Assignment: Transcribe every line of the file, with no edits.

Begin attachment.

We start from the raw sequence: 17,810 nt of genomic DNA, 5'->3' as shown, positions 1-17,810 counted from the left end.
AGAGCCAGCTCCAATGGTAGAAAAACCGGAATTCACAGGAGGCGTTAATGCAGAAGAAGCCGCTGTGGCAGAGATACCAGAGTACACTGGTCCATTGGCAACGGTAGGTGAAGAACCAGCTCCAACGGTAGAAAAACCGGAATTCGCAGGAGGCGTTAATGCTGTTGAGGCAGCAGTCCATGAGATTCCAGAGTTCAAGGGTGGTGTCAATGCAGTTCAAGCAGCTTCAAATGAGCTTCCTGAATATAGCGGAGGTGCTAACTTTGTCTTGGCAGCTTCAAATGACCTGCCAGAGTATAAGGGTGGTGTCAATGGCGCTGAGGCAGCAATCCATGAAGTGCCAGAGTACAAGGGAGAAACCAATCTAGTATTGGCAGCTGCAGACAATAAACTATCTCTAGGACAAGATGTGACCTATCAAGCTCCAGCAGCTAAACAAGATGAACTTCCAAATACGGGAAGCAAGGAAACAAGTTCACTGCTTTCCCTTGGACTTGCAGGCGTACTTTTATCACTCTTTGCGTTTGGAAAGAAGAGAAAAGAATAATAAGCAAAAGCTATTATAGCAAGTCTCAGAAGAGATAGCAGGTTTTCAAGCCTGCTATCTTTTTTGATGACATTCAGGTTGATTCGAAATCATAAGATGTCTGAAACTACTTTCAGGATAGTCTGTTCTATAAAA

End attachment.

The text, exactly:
We start from the raw sequence: 17,810 nt of genomic DNA, 5'->3' as shown, positions 1-17,810 counted from the left end.
AGAGCCAGCTCCAATGGTAGAAAAACCGGAATTCACAGGAGGCGTTAATGCAGAAGAAGCCGCTGTGGCAGAGATACCAGAGTACACTGGTCCATTGGCAACGGTAGGTGAAGAACCAGCTCCAACGGTAGAAAAACCGGAATTCGCAGGAGGCGTTAATGCTGTTGAGGCAGCAGTCCATGAGATTCCAGAGTTCAAGGGTGGTGTCAATGCAGTTCAAGCAGCTTCAAATGAGCTTCCTGAATATAGCGGAGGTGCTAACTTTGTCTTGGCAGCTTCAAATGACCTGCCAGAGTATAAGGGTGGTGTCAATGGCGCTGAGGCAGCAATCCATGAAGTGCCAGAGTACAAGGGAGAAACCAATCTAGTATTGGCAGCTGCAGACAATAAACTATCTCTAGGACAAGATGTGACCTATCAAGCTCCAGCAGCTAAACAAGATGAACTTCCAAATACGGGAAGCAAGGAAACAAGTTCACTGCTTTCCCTTGGACTTGCAGGCGTACTTTTATCACTCTTTGCGTTTGGAAAGAAGAGAAAAGAATAATAAGCAAAAGCTATTATAGCAAGTCTCAGAAGAGATAGCAGGTTTTCAAGCCTGCTATCTTTTTTGATGACATTCAGGTTGATTCGAAATCATAAGATGTCTGAAACTACTTTCAGGATAGTCTGTTCTATAAAA